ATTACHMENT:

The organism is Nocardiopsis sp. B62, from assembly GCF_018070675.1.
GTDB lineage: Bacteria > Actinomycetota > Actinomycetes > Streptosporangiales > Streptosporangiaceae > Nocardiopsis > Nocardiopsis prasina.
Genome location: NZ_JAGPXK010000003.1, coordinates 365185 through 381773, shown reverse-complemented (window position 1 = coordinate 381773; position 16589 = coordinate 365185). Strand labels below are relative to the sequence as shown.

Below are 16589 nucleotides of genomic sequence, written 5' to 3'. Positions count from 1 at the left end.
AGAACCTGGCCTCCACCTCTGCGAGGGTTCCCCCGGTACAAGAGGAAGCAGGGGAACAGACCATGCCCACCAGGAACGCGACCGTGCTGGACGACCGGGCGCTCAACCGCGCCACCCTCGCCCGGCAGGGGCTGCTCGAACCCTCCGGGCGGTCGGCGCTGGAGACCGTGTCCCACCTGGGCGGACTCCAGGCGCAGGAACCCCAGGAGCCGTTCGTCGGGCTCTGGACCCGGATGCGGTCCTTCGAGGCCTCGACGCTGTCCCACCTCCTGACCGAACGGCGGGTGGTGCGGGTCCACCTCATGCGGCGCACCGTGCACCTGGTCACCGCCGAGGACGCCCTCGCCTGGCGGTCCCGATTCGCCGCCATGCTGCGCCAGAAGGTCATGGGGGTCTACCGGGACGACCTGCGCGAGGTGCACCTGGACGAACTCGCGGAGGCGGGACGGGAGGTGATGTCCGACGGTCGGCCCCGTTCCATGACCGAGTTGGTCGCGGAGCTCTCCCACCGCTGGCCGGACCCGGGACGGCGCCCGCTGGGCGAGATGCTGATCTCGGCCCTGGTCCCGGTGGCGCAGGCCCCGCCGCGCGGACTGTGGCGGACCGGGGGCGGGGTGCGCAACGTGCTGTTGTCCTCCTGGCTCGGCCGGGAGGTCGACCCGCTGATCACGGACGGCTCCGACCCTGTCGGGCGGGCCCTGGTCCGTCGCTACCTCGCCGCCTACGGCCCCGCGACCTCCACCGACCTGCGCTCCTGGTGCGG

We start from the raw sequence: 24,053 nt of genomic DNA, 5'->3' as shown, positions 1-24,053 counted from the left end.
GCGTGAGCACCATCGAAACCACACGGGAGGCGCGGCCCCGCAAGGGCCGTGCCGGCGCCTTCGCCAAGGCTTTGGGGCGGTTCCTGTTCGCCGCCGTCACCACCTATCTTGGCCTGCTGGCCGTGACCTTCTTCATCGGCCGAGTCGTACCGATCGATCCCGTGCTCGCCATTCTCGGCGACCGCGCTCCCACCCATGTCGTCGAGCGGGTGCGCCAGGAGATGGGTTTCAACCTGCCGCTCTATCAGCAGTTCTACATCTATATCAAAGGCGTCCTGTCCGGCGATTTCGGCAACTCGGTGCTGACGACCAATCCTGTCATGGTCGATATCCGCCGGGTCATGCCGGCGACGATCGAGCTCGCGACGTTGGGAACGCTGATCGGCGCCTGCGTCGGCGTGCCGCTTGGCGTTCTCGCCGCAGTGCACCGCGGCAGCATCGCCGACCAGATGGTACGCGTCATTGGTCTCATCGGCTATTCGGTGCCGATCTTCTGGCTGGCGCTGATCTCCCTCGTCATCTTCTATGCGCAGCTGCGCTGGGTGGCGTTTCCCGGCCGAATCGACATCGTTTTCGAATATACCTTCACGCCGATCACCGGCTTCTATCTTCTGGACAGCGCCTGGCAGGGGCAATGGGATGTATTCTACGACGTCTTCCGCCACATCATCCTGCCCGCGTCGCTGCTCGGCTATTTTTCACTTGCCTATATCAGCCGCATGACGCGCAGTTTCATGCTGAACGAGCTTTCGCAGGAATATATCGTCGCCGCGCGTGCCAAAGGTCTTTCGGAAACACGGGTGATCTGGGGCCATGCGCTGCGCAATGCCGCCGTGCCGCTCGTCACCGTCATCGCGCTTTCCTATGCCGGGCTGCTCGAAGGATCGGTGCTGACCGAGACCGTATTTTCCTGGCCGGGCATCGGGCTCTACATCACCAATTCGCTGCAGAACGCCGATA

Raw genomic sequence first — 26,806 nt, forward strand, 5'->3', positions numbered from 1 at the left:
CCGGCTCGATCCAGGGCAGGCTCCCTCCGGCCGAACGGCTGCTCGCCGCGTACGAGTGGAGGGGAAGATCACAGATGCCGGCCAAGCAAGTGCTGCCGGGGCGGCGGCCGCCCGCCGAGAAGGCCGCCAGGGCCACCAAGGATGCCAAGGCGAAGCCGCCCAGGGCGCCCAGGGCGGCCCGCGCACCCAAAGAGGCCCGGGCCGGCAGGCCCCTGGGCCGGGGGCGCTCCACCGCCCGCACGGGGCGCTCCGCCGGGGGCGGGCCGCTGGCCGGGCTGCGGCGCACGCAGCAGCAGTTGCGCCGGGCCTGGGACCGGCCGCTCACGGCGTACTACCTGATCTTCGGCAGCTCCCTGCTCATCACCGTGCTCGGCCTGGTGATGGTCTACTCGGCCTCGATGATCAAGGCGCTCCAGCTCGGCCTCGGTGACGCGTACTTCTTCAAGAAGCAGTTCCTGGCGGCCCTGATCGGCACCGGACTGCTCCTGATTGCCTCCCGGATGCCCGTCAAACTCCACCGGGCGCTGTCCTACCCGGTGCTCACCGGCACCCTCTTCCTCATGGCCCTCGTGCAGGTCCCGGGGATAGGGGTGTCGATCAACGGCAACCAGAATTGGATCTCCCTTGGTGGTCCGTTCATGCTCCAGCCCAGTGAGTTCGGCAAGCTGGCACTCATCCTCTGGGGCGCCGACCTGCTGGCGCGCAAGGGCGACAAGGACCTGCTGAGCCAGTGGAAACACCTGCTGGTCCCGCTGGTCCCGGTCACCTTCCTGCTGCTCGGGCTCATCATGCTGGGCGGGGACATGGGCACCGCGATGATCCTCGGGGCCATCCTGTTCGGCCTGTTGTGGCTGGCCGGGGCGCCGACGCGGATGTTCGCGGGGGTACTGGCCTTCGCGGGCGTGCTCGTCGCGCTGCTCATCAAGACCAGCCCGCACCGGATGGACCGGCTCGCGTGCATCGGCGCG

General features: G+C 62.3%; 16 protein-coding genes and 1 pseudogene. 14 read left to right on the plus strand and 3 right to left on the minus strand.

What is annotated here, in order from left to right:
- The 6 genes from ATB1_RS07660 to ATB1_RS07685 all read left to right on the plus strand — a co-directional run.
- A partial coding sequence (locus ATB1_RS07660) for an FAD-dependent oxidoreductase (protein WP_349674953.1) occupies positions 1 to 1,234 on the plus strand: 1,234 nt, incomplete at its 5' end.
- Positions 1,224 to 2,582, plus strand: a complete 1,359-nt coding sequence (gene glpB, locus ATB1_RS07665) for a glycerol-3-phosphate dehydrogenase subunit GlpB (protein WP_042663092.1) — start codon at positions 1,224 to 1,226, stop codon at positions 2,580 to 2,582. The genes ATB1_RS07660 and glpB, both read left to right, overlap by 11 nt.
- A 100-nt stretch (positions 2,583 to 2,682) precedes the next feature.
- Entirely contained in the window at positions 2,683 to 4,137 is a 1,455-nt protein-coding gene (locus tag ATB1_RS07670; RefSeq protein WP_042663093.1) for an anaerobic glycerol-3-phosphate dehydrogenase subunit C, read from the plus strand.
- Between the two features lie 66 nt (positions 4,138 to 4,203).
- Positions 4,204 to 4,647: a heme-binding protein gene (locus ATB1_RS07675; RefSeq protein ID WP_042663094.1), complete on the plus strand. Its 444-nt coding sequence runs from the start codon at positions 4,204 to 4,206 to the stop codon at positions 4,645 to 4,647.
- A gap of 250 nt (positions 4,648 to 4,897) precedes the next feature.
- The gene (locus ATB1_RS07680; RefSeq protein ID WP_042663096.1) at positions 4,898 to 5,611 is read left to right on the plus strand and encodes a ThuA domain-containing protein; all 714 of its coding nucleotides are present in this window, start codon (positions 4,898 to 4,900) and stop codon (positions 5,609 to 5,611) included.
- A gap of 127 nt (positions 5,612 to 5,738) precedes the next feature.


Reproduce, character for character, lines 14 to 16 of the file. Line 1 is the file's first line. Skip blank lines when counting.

- Positions 1,224 to 2,582, plus strand: a complete 1,359-nt coding sequence (gene glpB, locus ATB1_RS07665) for a glycerol-3-phosphate dehydrogenase subunit GlpB (protein WP_042663092.1) — start codon at positions 1,224 to 1,226, stop codon at positions 2,580 to 2,582. The genes ATB1_RS07660 and glpB, both read left to right, overlap by 11 nt.
- A 100-nt stretch (positions 2,583 to 2,682) precedes the next feature.
- Entirely contained in the window at positions 2,683 to 4,137 is a 1,455-nt protein-coding gene (locus tag ATB1_RS07670; RefSeq protein WP_042663093.1) for an anaerobic glycerol-3-phosphate dehydrogenase subunit C, read from the plus strand.